Saturday, January 30, 2010
In echoes of Churchill's "beginning of the end", the conference on Afghanistan in London heard repeatedly about the beginning of a "transition" to Afghan control.
By Duncan Gardham, Security Correspondent - Telegraph.co.uk
Hillary Clinton, the US Secretary of State, said America was not formulating an "exit strategy" but if the conditions were right Nato could "begin the transition."
David Miliband, the Foreign Secretary, said there was a "clear and viable goal for bringing the conflict to and end."
But Bob Ainsworth, Secretary of State for Defence, told the Daily Telegraph he believed Britain would remain in Afghanistan for a "very, very long time to come."
He said the military presence would reduce and added: "I am pretty sure we can begin to show progress this year and towards the end of this year or early next year we can begin the transition to an Afghanistan lead.
But he added that transition was the "beginning part but it is not withdrawal" and that withdrawal depended on "getting the Afghan National Army where it needs to be and in a reasonable length of time."
"Just because they are in the forefront and accept responsibility for security does not mean they will be able to stand on their own two feet," he added.
Mr Ainsworth said the reconciliation process was diminishing the "confidence in the insurgency" that junior members of the Taliban retained and offering them opportunities, jobs and security so that they would lay down their arms.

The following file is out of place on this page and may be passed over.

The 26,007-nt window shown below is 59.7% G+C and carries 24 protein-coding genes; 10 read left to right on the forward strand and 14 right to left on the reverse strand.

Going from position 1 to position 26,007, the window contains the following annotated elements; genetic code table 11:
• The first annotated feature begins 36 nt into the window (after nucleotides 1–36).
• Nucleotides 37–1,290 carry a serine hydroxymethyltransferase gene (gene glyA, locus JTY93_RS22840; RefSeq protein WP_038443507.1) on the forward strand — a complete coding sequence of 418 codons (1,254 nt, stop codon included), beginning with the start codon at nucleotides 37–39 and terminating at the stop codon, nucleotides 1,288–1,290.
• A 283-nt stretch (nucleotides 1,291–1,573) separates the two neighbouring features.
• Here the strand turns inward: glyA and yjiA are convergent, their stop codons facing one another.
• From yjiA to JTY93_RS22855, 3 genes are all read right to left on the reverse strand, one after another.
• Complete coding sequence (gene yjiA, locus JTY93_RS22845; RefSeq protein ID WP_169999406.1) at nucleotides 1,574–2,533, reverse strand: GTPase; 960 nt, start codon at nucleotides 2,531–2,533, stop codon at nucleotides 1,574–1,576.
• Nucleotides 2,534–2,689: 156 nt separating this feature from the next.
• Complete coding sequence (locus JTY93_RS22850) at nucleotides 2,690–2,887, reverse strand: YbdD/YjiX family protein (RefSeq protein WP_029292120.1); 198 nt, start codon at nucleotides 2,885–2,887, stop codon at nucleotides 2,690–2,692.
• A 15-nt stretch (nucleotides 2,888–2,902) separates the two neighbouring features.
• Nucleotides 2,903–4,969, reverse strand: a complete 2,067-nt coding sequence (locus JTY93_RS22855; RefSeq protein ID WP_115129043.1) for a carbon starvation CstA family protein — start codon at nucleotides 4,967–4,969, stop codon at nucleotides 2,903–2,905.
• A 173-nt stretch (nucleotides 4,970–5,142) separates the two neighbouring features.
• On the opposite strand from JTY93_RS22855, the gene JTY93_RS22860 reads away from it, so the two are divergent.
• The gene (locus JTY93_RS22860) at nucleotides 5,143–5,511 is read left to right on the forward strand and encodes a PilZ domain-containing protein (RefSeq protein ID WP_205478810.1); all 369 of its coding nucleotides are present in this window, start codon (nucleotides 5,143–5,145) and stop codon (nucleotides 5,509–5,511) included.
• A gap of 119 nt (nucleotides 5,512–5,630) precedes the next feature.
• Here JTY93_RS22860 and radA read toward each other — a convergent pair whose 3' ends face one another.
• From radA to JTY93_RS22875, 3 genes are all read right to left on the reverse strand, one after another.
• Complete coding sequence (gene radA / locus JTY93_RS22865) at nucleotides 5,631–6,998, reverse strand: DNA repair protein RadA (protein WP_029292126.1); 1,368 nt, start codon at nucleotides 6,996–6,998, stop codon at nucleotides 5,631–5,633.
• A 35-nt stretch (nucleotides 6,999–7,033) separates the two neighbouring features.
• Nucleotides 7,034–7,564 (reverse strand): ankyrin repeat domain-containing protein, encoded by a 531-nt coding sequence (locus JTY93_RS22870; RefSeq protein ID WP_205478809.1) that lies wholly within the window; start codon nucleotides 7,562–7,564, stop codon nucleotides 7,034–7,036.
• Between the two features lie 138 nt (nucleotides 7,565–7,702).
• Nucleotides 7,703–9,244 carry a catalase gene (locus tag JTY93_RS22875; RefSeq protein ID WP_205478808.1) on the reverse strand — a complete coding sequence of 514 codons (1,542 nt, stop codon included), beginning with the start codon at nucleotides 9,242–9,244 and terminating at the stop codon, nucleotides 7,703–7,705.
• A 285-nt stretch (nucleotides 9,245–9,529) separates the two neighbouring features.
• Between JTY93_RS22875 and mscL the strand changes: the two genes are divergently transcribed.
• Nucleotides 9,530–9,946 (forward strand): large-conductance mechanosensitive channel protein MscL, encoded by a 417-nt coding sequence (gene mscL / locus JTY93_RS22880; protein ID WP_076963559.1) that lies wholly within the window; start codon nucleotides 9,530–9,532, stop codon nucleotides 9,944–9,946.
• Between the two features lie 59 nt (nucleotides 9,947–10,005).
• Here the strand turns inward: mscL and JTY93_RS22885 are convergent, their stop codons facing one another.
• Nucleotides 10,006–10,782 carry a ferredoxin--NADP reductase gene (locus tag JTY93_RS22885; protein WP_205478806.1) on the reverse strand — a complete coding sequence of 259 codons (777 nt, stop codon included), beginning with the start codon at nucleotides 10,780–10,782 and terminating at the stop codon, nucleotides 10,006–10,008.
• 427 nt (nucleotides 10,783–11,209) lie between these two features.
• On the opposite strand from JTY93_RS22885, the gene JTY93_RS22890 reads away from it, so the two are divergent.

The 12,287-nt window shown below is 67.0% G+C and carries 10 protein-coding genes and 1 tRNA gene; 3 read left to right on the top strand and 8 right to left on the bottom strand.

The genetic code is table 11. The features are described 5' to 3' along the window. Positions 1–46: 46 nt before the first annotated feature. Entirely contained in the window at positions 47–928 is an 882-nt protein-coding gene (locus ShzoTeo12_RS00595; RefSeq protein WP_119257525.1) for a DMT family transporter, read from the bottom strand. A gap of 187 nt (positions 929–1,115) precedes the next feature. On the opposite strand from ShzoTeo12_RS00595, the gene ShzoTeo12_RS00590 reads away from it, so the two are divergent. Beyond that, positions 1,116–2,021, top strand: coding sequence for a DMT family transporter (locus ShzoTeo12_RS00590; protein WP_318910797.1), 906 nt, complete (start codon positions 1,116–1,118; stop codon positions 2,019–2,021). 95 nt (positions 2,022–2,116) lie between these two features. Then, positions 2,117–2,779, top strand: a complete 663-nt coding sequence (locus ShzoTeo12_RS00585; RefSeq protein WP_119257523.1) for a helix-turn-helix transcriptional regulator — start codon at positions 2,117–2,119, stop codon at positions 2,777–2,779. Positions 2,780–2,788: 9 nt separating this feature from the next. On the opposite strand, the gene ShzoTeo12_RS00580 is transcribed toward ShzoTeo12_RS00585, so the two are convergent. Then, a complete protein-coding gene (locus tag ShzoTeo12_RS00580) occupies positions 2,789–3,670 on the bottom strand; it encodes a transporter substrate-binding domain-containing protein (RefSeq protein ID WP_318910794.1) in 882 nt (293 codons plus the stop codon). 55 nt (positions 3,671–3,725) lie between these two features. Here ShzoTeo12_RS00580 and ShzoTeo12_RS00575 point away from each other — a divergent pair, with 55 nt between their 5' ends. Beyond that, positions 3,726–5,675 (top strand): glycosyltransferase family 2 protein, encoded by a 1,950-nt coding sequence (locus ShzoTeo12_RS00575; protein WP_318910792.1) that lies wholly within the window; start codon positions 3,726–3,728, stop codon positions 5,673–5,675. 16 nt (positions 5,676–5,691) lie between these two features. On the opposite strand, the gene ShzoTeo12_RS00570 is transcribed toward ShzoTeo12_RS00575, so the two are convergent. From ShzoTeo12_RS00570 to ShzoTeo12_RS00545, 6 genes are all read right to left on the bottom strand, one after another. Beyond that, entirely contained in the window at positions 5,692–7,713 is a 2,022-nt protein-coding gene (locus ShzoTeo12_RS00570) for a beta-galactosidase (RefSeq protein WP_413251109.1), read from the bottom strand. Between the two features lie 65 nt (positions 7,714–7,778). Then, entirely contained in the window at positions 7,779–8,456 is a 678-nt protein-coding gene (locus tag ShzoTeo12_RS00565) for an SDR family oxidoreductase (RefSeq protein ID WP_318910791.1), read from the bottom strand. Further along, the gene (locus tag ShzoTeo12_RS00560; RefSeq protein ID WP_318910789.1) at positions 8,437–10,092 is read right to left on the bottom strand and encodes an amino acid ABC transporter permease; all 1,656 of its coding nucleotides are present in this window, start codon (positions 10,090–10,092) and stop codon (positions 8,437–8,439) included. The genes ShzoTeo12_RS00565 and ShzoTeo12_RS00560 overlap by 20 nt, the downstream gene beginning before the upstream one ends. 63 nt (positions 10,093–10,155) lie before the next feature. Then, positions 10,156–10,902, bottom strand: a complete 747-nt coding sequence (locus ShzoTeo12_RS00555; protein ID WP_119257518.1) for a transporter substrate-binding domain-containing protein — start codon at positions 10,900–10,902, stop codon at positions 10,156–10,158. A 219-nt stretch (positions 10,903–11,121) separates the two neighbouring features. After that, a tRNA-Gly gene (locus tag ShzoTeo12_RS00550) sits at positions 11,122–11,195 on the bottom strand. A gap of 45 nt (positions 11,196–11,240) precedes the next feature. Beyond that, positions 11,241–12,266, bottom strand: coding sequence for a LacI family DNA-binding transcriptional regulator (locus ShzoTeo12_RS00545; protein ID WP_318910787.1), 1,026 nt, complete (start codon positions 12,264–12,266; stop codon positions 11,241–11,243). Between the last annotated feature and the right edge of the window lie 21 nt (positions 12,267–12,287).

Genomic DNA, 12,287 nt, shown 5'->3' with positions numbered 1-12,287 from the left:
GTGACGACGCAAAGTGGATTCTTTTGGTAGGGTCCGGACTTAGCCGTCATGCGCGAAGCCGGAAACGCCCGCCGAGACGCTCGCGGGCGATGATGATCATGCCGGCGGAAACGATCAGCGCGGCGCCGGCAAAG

Inviting them to join the Afghan National Army would "depend on the degree of confidence and what they would or wouldn't do."
One diplomatic source said the counter insurgency plan from Gen Stanley McChrystal represented the "campaign starting afresh" and that the 15-year timescale envisaged by President Hamid Karzai sounded reasonable.
Lord West, the security minister, said he would be "amazed and horrified of we are fighting the campaign we are now in 15 years" although Britain would "still be involved", possibly in training Afghan forces.
Amid talk of inviting the Taliban to join the government, Rangin Spanta, Afghanistan's foreign minister said "the reintegration strategy is not to share political power with the Taliban."
Instead he said it was about offering "simple countryside Afghan citizens who are not happy with the government or paid by the hard core Taliban" the "prospect of a real life, a job, education and a future."
A reintegration fund has so far received $140m for the next year - $50m from Japan and some of the rest released from US military funds.
The final total is expected to be around $500m.
Officials expressed some concern that the corruption oversight body would be appointed by the Afghan government and said: "We will have to watch closely to make sure the appointments have auditing and accounting experience."